Russia’s political class is taking a dark and vengeful turn

(CNN) — The headlines from Russia in recent weeks have been grim: the death of opposition leader Alexei Navalny, a rigged election and President Vladimir Putin’s ruthless insistence on escalating his war in Ukraine.

Now there has been another shock to the system, the horrific killing of at least 139 people in a terrorist attack at a concert hall just outside Moscow. And with its brutal official response to the attack, Russia appears to have taken an even darker turn.

While the terrorist group ISIS has claimed responsibility for the massacre by releasing gruesome images of the massacre, the Kremlin has distorted them. Putin first suggested, implausibly and without any evidence, that Ukraine had “opened a window” for terrorists to flee across the active border line. On Monday, he said the crime was “committed by radical Islamists” but again alleged that the perpetrators had planned to flee to Ukraine. Kiev has vehemently denied involvement and called the Kremlin’s claims “absurd.”

Meanwhile, Kremlin spokesman Dmitry Peskov has dismissed questions about US warnings about the threat of terrorist attacks in Russia. “Intelligence is never given to the Kremlin,” he said in a conference call with reporters on Monday. “It is provided through channels from one intelligence agency to another. It is classified as sensitive information which is not disclosed.”

Peskov said: “There are currently no contacts with Westerners.”

Putin came to power promising to be tough on terrorists: The former KGB agent was a relatively unknown politician when he promised to “eliminate” Chechen separatists in 1999.

The threat came after a series of apartment bombings in Russia that killed hundreds of people and sparked weeks of national panic. Putin would follow through on his threat with an invasion of separatist Chechnya, a move that would position him as the tough guy in charge of Russia, an image that would help him regain undisputed power.

The second war in Chechnya was a brutal affair, and human rights activists documented the emergence of so-called “filtration camps”, where civilians were routinely subjected to humiliation, torture, and sometimes extrajudicial execution. Russian troops repeated this exercise in occupied parts of Ukraine.

The despicable conduct of Russian security forces in both Chechnya and Ukraine has often remained out of public view, at least when it comes to the narrative promoted through official Russian media. But after Friday’s attack on the Crocus City Hall, the brutality of Russian security services was exposed.

A man suspected of involvement in the attack is taken away by Russian law enforcement officers ahead of a pre-trial detention hearing at the Basmanny District Court in Moscow on March 24, 2024. (Credit: Tatyana Makeyeva/AFP/Getty Images)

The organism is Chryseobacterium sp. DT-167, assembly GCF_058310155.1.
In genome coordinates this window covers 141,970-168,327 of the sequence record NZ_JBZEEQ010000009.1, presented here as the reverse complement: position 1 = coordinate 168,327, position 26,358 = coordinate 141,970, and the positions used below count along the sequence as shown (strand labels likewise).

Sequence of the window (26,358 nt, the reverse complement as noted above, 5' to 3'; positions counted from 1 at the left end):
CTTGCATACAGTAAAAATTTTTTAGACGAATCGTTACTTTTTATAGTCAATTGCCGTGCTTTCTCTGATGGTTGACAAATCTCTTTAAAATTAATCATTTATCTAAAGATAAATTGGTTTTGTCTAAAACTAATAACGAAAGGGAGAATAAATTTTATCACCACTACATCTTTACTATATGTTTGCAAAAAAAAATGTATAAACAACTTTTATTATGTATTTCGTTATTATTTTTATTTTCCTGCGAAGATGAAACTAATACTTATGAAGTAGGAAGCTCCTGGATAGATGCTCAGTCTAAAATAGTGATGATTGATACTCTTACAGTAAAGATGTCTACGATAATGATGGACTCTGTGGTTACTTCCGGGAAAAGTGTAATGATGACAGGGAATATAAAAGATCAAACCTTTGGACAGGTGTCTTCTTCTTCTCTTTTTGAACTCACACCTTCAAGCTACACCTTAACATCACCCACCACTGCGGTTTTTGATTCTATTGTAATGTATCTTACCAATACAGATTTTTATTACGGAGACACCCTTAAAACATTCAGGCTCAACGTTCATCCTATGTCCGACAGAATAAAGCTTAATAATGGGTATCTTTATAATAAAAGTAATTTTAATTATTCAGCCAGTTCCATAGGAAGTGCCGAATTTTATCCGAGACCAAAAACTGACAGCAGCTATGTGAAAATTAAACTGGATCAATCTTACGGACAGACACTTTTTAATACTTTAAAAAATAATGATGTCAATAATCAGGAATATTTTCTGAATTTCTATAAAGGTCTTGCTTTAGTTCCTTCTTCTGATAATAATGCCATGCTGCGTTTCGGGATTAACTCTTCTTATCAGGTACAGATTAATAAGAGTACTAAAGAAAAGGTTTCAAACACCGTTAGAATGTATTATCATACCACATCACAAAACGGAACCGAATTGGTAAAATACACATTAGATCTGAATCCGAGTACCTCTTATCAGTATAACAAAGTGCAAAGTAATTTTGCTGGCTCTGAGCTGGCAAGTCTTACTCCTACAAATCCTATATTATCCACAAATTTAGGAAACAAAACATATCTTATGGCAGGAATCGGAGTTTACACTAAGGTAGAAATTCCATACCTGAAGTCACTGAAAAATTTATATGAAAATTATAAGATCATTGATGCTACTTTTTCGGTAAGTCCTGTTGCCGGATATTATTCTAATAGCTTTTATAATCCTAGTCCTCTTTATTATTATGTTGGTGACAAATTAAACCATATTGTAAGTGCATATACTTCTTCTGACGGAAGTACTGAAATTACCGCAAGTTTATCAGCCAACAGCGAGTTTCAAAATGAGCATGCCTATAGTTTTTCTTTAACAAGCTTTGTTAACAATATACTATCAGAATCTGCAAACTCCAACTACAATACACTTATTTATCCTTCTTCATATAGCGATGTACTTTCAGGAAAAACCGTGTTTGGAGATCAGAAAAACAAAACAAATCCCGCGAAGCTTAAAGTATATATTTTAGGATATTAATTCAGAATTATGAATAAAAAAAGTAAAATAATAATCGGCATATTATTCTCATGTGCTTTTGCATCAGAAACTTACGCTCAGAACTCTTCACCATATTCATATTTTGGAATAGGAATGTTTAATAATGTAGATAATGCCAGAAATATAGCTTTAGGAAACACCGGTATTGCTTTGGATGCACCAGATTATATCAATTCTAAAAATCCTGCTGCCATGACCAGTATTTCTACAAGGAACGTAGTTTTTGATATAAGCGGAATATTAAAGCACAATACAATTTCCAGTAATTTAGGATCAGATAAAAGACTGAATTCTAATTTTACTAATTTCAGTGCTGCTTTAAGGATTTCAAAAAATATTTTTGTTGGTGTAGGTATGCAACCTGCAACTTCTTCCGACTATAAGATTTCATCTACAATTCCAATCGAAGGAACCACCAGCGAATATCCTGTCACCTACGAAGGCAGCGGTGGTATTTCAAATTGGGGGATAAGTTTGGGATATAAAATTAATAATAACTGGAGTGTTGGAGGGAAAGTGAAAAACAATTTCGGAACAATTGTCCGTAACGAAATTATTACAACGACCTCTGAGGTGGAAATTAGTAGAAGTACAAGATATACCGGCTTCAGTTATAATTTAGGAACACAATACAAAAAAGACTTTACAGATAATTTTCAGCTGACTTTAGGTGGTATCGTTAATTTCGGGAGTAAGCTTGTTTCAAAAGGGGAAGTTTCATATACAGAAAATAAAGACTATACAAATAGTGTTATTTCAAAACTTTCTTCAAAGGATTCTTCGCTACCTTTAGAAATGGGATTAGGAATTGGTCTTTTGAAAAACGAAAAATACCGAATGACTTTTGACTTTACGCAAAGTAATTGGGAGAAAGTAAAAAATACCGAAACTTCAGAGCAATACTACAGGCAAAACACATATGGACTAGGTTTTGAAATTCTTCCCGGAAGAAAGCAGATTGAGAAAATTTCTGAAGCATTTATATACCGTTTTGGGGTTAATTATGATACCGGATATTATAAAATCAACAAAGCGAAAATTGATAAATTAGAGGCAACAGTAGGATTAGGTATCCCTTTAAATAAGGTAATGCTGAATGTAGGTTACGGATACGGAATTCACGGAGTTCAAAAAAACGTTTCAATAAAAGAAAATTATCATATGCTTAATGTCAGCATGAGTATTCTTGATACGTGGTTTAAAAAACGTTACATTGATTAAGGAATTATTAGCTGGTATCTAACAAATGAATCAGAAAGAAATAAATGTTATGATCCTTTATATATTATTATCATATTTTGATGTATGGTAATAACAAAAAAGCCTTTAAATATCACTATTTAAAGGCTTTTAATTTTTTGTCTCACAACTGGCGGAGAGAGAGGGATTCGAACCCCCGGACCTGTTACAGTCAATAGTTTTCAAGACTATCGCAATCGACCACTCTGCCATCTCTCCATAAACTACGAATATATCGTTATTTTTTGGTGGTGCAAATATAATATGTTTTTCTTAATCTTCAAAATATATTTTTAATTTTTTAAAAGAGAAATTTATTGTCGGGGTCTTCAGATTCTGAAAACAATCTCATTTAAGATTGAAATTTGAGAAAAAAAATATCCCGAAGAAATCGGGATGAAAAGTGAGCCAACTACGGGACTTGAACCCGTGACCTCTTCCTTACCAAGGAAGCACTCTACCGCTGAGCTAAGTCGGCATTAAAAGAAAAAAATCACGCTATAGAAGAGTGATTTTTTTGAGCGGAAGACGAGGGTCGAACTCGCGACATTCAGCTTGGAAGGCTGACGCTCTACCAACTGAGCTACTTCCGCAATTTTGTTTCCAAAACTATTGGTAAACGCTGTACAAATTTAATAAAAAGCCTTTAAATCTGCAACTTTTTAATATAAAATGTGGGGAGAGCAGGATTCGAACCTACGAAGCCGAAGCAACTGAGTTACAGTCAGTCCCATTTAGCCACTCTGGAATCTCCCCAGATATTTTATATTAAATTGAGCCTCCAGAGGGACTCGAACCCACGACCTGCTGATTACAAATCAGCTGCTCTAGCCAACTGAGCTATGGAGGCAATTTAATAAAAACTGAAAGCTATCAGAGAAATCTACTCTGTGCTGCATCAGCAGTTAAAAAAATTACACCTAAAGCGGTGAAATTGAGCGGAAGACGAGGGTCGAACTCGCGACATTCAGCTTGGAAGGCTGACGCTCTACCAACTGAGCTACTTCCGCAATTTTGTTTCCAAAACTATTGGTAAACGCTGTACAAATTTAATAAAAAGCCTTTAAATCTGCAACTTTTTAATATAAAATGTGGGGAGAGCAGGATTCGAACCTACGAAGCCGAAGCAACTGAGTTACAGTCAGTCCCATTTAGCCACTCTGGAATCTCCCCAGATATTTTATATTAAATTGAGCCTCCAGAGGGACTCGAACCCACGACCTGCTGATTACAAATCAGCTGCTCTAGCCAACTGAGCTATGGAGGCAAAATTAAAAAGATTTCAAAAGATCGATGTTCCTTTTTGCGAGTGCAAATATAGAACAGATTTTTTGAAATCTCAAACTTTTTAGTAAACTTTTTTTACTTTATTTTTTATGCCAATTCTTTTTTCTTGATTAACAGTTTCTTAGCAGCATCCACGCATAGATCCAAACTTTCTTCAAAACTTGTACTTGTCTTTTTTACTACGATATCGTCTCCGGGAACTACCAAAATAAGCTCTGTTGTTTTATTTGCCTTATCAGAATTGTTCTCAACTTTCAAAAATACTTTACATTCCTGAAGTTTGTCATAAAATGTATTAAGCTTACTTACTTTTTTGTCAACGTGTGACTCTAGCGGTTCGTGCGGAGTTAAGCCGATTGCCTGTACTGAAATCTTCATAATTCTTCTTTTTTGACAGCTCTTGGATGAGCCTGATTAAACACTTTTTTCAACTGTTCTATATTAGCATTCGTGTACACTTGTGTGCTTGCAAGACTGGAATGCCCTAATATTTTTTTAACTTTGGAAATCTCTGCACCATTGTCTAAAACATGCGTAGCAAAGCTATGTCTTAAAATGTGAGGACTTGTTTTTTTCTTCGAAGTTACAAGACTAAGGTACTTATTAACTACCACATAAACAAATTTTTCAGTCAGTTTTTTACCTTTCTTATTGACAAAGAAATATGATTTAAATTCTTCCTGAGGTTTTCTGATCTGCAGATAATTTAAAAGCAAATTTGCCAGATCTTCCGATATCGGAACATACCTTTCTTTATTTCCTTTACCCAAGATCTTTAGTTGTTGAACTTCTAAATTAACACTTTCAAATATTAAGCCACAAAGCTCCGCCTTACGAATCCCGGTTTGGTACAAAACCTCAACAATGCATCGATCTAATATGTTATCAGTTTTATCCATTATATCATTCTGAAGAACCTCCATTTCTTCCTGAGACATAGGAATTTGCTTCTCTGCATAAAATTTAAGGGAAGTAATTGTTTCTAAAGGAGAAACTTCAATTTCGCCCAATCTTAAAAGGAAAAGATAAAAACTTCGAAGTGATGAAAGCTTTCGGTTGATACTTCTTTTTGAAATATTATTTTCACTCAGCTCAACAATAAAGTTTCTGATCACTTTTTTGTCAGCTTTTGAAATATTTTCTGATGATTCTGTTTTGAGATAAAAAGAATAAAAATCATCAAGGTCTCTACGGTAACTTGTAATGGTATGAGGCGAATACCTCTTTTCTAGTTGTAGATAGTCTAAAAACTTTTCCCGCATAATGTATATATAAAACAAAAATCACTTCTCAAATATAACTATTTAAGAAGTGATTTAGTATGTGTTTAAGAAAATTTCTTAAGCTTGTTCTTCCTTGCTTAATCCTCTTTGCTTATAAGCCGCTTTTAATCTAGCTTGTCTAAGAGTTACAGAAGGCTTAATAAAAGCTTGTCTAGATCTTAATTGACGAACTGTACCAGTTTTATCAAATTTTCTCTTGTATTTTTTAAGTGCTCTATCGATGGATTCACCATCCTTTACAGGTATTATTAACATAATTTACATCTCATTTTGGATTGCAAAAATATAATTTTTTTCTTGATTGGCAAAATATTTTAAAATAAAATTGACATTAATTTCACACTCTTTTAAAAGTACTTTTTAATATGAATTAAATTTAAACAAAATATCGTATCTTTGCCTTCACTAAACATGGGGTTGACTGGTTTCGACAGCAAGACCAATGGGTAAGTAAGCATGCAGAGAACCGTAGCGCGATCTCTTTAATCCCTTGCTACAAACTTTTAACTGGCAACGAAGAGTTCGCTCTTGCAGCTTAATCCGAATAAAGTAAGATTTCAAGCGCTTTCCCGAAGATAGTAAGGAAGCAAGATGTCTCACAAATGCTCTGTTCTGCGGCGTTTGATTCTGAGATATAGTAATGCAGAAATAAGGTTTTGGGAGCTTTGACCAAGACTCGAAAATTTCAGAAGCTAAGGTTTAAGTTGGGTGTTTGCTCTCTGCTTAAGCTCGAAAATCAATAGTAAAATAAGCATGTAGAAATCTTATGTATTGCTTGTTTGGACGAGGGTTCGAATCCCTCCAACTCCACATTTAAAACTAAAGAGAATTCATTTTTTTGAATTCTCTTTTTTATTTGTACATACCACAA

Video footage and still images that have surfaced on Russian social media appear to show the violent interrogation of several people allegedly involved in the terrorist attack. A video shows one of the suspects, Saidakrami Rachablizoda, being pinned to the ground while an interrogator cuts off part of his ear. A pro-Kremlin Telegram channel posted a still photo showing a second person being electrocuted.

The answer? Open guilt by some prominent Kremlin-linked figures.

Margarita Simonyan, editor-in-chief of Russian state propaganda network RT, posted a video on the Russian social network VK, showing a suspect in the Crocus City Hall attack trembling during interrogation. And in a separate post

She wrote, “I never expected this from myself, but when I see him brought to the court bowed, and even with his ears cut off, I feel nothing but joy. It happens.”

A suspect in Friday’s shooting at the Crocus City Hall is in a wheelchair at the Basmanny District Court in Moscow, Sunday, March 24, 2024. Alexander Zemlianichenko/AP

The Kremlin’s silence on the matter is telling, with Peskov declining to comment when asked about evidence of mistreatment of suspects. This sends a message to ordinary Russians and the world: Russian state security forces are capable of anything.

Dmitry Medvedev, Russia’s former president and Putin’s surrogate during his four-year hiatus, was characteristically militant in his comments on the tragedy. According to Russian state news agency TASS, Medvedev said, “Everyone asks me what should be done?” “They were caught. Congratulations to everyone who caught them.”

“Should they be killed?” Medvedev further said. “Of course. And it will. But it’s even more important to kill everyone involved. Everyone. Who paid, who sympathized, who helped. Kill them all.”

Medvedev is no longer a major political player, but has emerged as a reliable indicator of far-right sentiment in Russia following the full-scale invasion of Ukraine. And that kind of extremist sentiment seems to be increasing. Russia does not have the death penalty, but in a statement on state channel Rossiya-24, Vladimir Vasiliev, head of the United Russia faction in the lower house of parliament, said his fellow lawmakers could consider the issue of reviving it.

“Many questions are now being asked about the death penalty,” he said, according to state news agency RIA-Novosti. “This issue will definitely be addressed in a thorough, professional and meaningful manner. And a decision will be taken that will meet the mood and expectations of our society.”

It may be difficult to gauge the sentiments of society at large, but the mood of Russia’s political class is already clear. He is vindictive and all options are on the table.

—CNN journalist Anna Chernova contributed to this report.

(TagstoTranslate)War Russia(T)Moscow(T)Vladimir Putin

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